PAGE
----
Feineigle.com - The Grand Chessboard - American Primacy and Its Geostrategic Imperatives

Home · Book Reports · 2016 · The Grand Chessboard - American Primacy and Its Geostrategic Imperatives

Published: November 19, 2016 (7 years 5 months ago.)
Tags:  Oligarchy

The book in...
One sentence:
How the USA should play the world power game in an attempt to maintain global dominance for as long as possible before a truly global government emerges, guided by the USA.

Five sentences:
Keep Europe slightly divided to act as the beachhead into western Eurasia that NATO can push east. Pretend to care about Japan, as an 'international leader', while working on relations with China to create a mainland eastern Eurasian jumping off point. A 'backward' Russia should be integrated into Europe or even broken in 3 separate states to allow for the exploitation of central Eurasian resources in places like the Caspian sea. Pipelines can be utilized to export the oil through several states, preventing any single nation from being able to hold the energy hostage.To accomplish this, much scheming should be done under the guise of economics, 'cooperation', and 'global community'.

designates my notes. / designates important.


A look into the mind of how the power-brokering elite see the world, as a game. People, institution, and even nations are nothing more than pawns in their quest for empire and domination.

Couched the in predestination of the USA being the first and last global super-power that will exist before the emergence of a global governance. This global governance will be directed, as it emerges, by the USA. Anyone that doesn’t accept the dominance and leadership of the USA is simply “backward” or “anarchists”.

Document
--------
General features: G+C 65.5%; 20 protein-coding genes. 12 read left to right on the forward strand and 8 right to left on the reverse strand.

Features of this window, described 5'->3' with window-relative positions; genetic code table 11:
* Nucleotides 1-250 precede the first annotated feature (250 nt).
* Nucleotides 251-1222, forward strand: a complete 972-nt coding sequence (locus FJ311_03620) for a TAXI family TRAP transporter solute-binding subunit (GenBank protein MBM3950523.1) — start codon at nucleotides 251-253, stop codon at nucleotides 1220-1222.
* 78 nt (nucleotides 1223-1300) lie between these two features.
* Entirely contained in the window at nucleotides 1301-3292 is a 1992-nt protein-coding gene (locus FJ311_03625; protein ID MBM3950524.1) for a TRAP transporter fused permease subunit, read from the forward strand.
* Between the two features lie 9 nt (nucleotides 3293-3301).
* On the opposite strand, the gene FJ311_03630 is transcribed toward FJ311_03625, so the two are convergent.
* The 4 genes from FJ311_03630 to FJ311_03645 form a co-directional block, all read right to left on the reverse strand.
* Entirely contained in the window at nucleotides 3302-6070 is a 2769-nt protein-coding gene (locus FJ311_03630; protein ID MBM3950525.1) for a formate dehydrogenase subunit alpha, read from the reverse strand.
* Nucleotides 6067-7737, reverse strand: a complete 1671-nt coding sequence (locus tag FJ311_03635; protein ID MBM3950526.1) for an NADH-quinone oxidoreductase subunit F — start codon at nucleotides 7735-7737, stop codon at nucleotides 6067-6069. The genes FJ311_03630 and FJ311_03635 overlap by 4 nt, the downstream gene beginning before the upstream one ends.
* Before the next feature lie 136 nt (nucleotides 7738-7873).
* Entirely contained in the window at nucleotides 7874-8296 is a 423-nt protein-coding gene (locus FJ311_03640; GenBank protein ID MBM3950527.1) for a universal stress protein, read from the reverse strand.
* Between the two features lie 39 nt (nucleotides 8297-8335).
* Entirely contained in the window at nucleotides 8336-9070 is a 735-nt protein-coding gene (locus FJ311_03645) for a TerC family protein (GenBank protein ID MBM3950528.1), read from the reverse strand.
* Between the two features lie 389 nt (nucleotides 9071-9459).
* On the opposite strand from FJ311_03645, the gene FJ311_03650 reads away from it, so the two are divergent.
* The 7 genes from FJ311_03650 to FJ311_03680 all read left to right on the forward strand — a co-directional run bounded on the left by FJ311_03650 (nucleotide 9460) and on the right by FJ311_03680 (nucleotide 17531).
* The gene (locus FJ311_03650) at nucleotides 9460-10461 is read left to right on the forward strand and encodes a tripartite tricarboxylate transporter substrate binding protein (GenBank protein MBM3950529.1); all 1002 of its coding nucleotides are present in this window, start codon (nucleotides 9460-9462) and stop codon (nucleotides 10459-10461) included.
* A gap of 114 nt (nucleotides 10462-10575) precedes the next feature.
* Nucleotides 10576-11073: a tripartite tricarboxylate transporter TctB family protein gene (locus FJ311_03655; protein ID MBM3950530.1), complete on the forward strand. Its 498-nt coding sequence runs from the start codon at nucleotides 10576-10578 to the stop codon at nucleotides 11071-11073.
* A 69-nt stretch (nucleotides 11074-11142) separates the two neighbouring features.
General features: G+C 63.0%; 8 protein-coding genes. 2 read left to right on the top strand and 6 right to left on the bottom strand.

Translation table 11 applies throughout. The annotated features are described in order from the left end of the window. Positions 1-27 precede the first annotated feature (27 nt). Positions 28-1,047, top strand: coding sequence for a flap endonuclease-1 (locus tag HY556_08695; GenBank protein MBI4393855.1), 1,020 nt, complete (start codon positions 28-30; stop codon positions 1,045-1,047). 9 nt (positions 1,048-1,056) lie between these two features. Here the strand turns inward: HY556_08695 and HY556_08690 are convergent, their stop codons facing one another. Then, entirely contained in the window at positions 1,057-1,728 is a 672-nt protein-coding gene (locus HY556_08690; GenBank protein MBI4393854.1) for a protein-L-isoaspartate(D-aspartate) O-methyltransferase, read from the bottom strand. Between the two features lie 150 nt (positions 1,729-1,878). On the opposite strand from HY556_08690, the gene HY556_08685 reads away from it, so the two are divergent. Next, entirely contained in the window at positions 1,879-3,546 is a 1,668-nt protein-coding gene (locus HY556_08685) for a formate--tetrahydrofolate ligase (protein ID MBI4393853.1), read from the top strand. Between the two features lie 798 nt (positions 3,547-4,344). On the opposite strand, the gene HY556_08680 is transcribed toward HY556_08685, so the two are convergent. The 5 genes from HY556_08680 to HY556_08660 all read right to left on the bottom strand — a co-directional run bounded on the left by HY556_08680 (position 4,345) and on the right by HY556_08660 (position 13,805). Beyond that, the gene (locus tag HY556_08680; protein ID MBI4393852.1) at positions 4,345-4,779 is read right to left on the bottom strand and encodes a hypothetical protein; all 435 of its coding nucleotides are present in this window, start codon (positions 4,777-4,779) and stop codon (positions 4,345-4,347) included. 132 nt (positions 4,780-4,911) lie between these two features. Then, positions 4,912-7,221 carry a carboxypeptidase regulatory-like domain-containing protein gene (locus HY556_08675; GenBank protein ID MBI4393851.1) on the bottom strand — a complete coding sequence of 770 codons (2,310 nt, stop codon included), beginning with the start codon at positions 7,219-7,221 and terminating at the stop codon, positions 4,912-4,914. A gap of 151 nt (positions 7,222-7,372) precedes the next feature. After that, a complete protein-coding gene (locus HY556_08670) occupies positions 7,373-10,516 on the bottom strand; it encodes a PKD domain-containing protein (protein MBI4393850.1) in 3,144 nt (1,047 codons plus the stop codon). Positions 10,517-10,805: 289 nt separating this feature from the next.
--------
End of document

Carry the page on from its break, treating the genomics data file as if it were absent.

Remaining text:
When Russia schemes to regain its former geographic footprint the author attacks on the ground that Russia needs to accept the new reality, but then turns around and talks openly about the exploitation of the Caspian Sea’s natural resource treasures. Similarly if China shows any ambition to be anything more than a region leader, it is painted negatively. Meanwhile, the whole book is essentially a guide to world domination.

On the other hand, as long as Russia and China essentially do as their told in terms of “modernizing”, there will be peace and stability. It reminds of of the Old Testament - kill everyone and call it peace.

In short, it seems like a 1990’s version of divide and conquer politics. By keeping the Chinese, Japanese, Russians, or anyone else that may useful negotiating on the USA’s terms, each nation can be kept off balance of their true national interests. Alongside the 1970’s DoD MindWar concept that populations can be easier won with words than conquered with force, this blueprint seems more akin to building a global governance for and of the oligarchy rather than of anything as silly as nations or people.

Chapter 1 - Hegemony of a New Type:

page 7:
page 8:
page 10:
page 11:
page 12:
page 13:
page 14:
page 15:

Chapter 2 - The Eurasian Chessboard:

page 17:
page 19:
page 20:
page 21:
page 22:
page 23:
page 25:
page 27:
page 28:
page 29:

Chapter 3. The Democratic Bridgehead

page 32:
page 34:
page 34:
page 37:
page 38:
page 40:
page 44:
page 45:

Chapter 4. The Black Hole

page 46:
page 47:
page 49:
page 52:
page 53:
page 54:
page 55:
page 56:
page 57:
page 58:
page 59:
page 60:
page 61:
page 62:

Chapter 5. The Eurasian Balkans

page 64:
page 65:
page 66:
page 67:
page 68:
page 69:
page 70:
page 71:
page 72:
page 73:
page 74:
page 75:
page 76:

Chapter 6. The Far Eastern Anchor

page 78:
page 82:
page 83:
page 85:
page 86:
page 87:
page 89:
page 94:
page 95:
page 97:

Chapter 7. Conclusion

page 101:
page 103:
page 105:
page 106:
page 107:
page 108:
page 109: